Here is a recent question asked on Realself.com about implant profiles
“Hello I am 5’4 about 101lbs and would like to get 350-375cc but do not want them to be too wide. Would a moderate plus be too wide for me? What is difference between this and high profile? I know projection but is this the type that is more round and little less natural”?
This is not an uncommon question. Breast augmentation and differing implant profiles can be frustrating for patients just starting to investigate options available to them.
In general the implant profile is something your surgeon chooses to have the best fit within your current breast shape, volume, and to best meet your goals.
Many petite women like the one is this question will benefit from a higher profile implant. This will allow her to obtain the implant size she likes while keeping the implant within her current breast boundaries as best as possible. The difference between a moderate and high profile implant of the same size will not greatly affect the overall breast appearance but can help in some cases with preventing laterally displaced implants and possibly visible rippling in some patients.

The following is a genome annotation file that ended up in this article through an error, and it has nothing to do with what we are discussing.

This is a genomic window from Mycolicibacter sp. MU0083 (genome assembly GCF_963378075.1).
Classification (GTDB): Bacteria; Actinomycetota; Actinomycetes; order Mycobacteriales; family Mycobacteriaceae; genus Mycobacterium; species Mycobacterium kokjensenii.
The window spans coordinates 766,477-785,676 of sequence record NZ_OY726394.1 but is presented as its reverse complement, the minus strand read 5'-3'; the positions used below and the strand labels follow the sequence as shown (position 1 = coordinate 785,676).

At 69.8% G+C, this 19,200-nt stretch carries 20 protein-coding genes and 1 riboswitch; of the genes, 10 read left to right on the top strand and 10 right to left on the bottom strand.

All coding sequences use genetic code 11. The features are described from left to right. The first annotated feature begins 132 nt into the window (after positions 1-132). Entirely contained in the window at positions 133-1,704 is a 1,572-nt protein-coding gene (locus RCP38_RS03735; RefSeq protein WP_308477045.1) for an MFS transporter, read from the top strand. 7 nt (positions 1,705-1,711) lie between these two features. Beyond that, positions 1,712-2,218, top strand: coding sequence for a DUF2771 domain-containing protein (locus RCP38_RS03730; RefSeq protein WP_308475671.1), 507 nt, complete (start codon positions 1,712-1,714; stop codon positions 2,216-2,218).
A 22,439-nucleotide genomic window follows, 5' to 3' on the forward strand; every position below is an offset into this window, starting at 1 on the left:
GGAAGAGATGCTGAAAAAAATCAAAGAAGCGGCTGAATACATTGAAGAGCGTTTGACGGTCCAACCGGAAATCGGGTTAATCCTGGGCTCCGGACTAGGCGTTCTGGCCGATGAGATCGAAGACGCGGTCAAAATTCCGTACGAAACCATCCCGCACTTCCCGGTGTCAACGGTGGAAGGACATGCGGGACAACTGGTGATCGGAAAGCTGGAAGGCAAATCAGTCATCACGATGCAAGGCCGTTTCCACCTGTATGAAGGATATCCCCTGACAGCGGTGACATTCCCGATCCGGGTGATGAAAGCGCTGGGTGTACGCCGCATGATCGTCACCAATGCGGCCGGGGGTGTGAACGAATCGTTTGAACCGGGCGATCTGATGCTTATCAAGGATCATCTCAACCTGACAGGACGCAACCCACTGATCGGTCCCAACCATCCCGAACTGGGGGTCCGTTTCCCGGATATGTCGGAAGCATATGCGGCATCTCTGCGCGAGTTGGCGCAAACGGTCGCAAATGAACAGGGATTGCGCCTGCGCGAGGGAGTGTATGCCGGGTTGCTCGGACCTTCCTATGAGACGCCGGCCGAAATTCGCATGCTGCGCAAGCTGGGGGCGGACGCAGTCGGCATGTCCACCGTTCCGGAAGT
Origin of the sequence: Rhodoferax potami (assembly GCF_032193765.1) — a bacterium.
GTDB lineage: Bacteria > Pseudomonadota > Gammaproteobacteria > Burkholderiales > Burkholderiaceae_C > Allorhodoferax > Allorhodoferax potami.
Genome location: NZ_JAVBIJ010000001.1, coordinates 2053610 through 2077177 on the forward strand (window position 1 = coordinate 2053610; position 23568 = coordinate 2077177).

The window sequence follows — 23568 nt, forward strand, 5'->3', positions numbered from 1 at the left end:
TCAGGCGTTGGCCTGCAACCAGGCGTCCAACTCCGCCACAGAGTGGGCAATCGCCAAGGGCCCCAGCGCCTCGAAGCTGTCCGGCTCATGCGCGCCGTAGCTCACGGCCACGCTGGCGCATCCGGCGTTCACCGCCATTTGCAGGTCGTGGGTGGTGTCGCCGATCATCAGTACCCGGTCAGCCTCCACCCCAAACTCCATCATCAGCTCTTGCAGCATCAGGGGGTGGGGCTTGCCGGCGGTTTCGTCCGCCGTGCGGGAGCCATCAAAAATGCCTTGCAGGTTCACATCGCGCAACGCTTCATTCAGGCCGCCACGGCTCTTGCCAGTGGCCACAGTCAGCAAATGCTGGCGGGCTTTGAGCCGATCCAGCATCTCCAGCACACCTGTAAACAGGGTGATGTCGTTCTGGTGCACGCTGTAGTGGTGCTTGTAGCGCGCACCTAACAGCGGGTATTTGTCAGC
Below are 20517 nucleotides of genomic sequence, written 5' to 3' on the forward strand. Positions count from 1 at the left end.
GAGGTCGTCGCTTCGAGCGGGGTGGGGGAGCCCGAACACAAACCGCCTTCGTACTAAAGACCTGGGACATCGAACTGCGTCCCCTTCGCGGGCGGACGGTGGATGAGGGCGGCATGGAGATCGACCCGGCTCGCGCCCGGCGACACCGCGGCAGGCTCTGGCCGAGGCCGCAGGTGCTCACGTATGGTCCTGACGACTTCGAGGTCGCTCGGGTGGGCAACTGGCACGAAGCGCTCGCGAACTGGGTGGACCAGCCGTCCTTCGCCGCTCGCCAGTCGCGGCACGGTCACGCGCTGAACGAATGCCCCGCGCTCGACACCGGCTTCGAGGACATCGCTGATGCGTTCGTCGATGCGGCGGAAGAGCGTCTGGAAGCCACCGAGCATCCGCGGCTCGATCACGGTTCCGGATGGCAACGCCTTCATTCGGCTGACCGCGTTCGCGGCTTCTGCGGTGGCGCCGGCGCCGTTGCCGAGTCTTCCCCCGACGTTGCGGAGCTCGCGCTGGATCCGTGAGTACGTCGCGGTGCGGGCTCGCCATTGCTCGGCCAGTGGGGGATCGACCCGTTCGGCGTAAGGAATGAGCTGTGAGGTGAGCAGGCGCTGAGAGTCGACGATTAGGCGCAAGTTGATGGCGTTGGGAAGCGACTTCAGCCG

For most patients I recommend focusing on the size of implant you like as the primary question. At Synergy Plastic Surgery we use a sizing system which is very accurate at estimating how you will look after breast augmentation surgery. Remember that the final implant size may vary a few cc’s so that we can find a brand and profile that best fits your anatomy.
After we have an idea of that cc volume will meet your expectations I go to work. During your examination we will take several measurements of your breasts. I then use those measurements to determine if the implant needs to be taller and have more projection (high profile, usually only a few centimeters taller than the next lower profile) or should be less tall and more wide (moderate or the middle ground moderate-plus profile in some brands). Occasionally one or another brand of implant will fit your anatomy best and I often take advantage of these differences to make sure my patient gets the best outcome possible.
-Mahlon A. Kerr, MD, FACS
Diplomat, American Board of Plastic Surgery
Member, American Society of Plastic Surgeons
Fellow, American College of Surgeons